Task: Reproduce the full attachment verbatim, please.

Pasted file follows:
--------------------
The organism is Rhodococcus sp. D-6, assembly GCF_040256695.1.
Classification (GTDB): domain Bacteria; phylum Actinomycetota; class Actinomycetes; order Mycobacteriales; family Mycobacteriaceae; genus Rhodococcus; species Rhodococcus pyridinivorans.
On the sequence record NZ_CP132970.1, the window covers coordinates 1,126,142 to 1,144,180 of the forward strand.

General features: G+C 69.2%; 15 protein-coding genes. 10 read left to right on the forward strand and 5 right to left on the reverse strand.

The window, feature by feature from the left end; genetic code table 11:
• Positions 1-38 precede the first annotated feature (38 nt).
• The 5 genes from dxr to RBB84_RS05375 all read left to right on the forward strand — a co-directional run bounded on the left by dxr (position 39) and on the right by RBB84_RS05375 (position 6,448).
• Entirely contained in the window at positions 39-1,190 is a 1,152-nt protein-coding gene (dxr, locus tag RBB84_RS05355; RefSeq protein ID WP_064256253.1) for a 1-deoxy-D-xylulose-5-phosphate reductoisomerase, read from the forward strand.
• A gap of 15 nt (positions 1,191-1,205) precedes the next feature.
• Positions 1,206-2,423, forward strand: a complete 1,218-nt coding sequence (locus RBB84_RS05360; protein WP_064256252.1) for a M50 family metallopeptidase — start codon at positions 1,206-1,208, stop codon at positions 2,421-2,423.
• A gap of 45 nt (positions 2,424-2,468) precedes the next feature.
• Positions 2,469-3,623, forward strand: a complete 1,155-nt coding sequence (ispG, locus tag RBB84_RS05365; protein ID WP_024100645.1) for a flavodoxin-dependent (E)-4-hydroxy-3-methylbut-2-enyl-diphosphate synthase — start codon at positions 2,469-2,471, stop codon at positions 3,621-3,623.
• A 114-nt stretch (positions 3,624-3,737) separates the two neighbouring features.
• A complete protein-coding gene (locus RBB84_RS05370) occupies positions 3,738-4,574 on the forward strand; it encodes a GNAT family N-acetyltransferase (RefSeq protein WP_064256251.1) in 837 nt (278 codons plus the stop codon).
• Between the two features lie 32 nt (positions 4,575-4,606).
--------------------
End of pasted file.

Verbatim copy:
The organism is Rhodococcus sp. D-6, assembly GCF_040256695.1.
Classification (GTDB): domain Bacteria; phylum Actinomycetota; class Actinomycetes; order Mycobacteriales; family Mycobacteriaceae; genus Rhodococcus; species Rhodococcus pyridinivorans.
On the sequence record NZ_CP132970.1, the window covers coordinates 1,126,142 to 1,144,180 of the forward strand.

General features: G+C 69.2%; 15 protein-coding genes. 10 read left to right on the forward strand and 5 right to left on the reverse strand.

The window, feature by feature from the left end; genetic code table 11:
• Positions 1-38 precede the first annotated feature (38 nt).
• The 5 genes from dxr to RBB84_RS05375 all read left to right on the forward strand — a co-directional run bounded on the left by dxr (position 39) and on the right by RBB84_RS05375 (position 6,448).
• Entirely contained in the window at positions 39-1,190 is a 1,152-nt protein-coding gene (dxr, locus tag RBB84_RS05355; RefSeq protein ID WP_064256253.1) for a 1-deoxy-D-xylulose-5-phosphate reductoisomerase, read from the forward strand.
• A gap of 15 nt (positions 1,191-1,205) precedes the next feature.
• Positions 1,206-2,423, forward strand: a complete 1,218-nt coding sequence (locus RBB84_RS05360; protein WP_064256252.1) for a M50 family metallopeptidase — start codon at positions 1,206-1,208, stop codon at positions 2,421-2,423.
• A gap of 45 nt (positions 2,424-2,468) precedes the next feature.
• Positions 2,469-3,623, forward strand: a complete 1,155-nt coding sequence (ispG, locus tag RBB84_RS05365; protein ID WP_024100645.1) for a flavodoxin-dependent (E)-4-hydroxy-3-methylbut-2-enyl-diphosphate synthase — start codon at positions 2,469-2,471, stop codon at positions 3,621-3,623.
• A 114-nt stretch (positions 3,624-3,737) separates the two neighbouring features.
• A complete protein-coding gene (locus RBB84_RS05370) occupies positions 3,738-4,574 on the forward strand; it encodes a GNAT family N-acetyltransferase (RefSeq protein WP_064256251.1) in 837 nt (278 codons plus the stop codon).
• Between the two features lie 32 nt (positions 4,575-4,606).